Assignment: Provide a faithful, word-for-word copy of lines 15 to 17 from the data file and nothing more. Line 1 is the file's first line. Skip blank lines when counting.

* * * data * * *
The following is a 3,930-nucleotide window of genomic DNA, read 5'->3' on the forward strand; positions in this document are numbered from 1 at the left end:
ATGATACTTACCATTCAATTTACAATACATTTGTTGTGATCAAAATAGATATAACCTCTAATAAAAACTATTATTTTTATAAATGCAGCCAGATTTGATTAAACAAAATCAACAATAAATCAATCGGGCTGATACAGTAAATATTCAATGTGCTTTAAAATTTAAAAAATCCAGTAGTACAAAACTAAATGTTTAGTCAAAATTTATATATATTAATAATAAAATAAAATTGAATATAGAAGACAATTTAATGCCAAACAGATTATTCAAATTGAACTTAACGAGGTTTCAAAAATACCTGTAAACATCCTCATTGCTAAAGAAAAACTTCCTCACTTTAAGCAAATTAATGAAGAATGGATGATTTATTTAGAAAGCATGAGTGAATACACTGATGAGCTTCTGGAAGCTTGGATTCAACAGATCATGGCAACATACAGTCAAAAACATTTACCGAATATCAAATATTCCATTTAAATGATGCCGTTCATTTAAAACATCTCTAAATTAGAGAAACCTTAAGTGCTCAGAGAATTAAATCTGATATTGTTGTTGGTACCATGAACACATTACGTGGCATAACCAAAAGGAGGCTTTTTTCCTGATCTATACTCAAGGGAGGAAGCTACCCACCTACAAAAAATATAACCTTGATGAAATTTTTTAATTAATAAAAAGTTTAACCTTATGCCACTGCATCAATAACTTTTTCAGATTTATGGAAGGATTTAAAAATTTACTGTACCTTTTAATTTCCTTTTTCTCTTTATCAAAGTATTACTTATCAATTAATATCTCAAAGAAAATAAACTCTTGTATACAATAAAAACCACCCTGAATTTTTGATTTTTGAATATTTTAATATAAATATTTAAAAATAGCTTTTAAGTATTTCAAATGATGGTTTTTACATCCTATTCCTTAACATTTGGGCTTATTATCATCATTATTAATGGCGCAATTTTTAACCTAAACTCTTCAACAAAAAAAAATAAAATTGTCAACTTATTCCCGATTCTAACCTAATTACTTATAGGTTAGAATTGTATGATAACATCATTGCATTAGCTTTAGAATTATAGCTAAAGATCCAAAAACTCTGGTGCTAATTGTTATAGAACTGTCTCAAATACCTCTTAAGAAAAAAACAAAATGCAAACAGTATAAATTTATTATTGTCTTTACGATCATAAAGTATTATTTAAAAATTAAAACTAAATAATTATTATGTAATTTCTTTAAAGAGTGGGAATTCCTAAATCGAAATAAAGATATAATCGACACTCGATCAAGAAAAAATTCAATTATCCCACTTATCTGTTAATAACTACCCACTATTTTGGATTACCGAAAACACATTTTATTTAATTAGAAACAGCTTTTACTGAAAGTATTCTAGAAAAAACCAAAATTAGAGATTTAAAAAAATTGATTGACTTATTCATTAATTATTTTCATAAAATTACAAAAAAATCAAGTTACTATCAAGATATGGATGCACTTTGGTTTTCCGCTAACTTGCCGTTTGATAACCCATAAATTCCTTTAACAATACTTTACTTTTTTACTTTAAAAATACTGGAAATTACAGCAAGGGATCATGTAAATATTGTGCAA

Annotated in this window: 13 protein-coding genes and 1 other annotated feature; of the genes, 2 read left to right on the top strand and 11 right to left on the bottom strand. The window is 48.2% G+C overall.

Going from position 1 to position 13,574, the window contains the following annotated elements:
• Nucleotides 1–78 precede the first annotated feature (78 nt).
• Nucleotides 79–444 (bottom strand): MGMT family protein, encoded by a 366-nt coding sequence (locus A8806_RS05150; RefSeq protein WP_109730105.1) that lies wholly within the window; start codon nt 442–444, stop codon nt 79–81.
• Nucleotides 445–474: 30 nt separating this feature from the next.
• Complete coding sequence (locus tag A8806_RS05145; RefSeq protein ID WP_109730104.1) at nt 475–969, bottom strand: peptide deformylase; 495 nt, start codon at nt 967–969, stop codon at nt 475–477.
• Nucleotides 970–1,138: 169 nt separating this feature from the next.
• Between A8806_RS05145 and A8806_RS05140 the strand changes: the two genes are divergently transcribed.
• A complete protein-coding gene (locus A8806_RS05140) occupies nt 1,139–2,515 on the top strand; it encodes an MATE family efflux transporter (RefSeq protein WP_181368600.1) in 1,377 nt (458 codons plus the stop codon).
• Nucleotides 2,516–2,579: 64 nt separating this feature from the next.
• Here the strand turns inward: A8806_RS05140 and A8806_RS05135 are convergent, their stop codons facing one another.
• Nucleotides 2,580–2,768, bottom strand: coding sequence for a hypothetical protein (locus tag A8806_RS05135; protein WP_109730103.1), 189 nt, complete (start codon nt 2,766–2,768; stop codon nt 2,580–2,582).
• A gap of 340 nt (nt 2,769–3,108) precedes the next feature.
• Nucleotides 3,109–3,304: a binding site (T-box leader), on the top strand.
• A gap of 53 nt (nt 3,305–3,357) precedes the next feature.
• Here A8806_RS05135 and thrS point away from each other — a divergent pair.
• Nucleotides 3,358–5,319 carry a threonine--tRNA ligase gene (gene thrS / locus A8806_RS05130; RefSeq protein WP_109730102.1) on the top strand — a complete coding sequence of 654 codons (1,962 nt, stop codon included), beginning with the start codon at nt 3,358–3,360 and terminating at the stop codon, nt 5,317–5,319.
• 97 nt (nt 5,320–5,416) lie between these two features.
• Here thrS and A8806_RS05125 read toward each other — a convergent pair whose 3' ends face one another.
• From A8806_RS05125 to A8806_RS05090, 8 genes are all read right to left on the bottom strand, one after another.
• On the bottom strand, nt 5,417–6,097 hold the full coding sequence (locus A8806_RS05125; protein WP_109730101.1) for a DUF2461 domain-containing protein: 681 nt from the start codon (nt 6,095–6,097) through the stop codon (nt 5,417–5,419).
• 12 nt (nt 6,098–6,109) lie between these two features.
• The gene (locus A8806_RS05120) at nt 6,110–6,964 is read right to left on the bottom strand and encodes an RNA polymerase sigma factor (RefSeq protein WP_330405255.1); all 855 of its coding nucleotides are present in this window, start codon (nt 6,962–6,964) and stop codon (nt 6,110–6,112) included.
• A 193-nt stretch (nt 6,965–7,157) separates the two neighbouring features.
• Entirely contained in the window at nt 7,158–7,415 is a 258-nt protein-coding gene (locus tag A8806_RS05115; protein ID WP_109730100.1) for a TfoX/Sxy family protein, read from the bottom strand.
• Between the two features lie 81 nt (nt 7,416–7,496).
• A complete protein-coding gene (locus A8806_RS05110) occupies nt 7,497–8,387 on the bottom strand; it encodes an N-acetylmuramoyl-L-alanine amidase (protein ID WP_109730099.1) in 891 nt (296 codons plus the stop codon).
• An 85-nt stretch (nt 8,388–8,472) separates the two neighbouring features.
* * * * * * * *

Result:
• A gap of 340 nt (nt 2,769–3,108) precedes the next feature.
• Nucleotides 3,109–3,304: a binding site (T-box leader), on the top strand.
• A gap of 53 nt (nt 3,305–3,357) precedes the next feature.